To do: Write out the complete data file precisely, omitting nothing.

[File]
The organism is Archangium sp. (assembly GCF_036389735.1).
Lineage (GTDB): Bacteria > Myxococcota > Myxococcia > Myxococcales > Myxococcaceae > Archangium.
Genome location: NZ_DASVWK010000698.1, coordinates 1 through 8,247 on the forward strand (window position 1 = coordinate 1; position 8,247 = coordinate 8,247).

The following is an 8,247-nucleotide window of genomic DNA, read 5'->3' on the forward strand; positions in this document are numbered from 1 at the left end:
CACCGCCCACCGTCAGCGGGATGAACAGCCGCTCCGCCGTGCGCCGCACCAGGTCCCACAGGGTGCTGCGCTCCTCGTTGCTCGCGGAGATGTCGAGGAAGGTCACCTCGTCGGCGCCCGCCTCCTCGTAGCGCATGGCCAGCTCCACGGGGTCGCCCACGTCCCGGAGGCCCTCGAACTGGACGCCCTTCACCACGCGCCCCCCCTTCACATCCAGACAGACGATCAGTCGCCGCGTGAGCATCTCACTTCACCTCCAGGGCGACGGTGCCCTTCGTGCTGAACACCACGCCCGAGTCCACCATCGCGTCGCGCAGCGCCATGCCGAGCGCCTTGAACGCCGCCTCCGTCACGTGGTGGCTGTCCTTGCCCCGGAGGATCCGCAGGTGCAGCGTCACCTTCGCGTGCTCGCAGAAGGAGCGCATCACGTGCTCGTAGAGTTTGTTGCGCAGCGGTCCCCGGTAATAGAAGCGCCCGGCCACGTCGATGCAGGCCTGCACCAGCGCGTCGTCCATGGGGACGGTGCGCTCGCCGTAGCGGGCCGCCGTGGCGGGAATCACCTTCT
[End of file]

The organism is Archangium sp. (assembly GCF_036389735.1).
Lineage (GTDB): Bacteria > Myxococcota > Myxococcia > Myxococcales > Myxococcaceae > Archangium.
Genome location: NZ_DASVWK010000698.1, coordinates 1 through 8,247 on the forward strand (window position 1 = coordinate 1; position 8,247 = coordinate 8,247).

The following is an 8,247-nucleotide window of genomic DNA, read 5'->3' on the forward strand; positions in this document are numbered from 1 at the left end:
CACCGCCCACCGTCAGCGGGATGAACAGCCGCTCCGCCGTGCGCCGCACCAGGTCCCACAGGGTGCTGCGCTCCTCGTTGCTCGCGGAGATGTCGAGGAAGGTCACCTCGTCGGCGCCCGCCTCCTCGTAGCGCATGGCCAGCTCCACGGGGTCGCCCACGTCCCGGAGGCCCTCGAACTGGACGCCCTTCACCACGCGCCCCCCCTTCACATCCAGACAGACGATCAGTCGCCGCGTGAGCATCTCACTTCACCTCCAGGGCGACGGTGCCCTTCGTGCTGAACACCACGCCCGAGTCCACCATCGCGTCGCGCAGCGCCATGCCGAGCGCCTTGAACGCCGCCTCCGTCACGTGGTGGCTGTCCTTGCCCCGGAGGATCCGCAGGTGCAGCGTCACCTTCGCGTGCTCGCAGAAGGAGCGCATCACGTGCTCGTAGAGTTTGTTGCGCAGCGGTCCCCGGTAATAGAAGCGCCCGGCCACGTCGATGCAGGCCTGCACCAGCGCGTCGTCCATGGGGACGGTGCGCTCGCCGTAGCGGGCCGCCGTGGCGGGAATCACCTTCT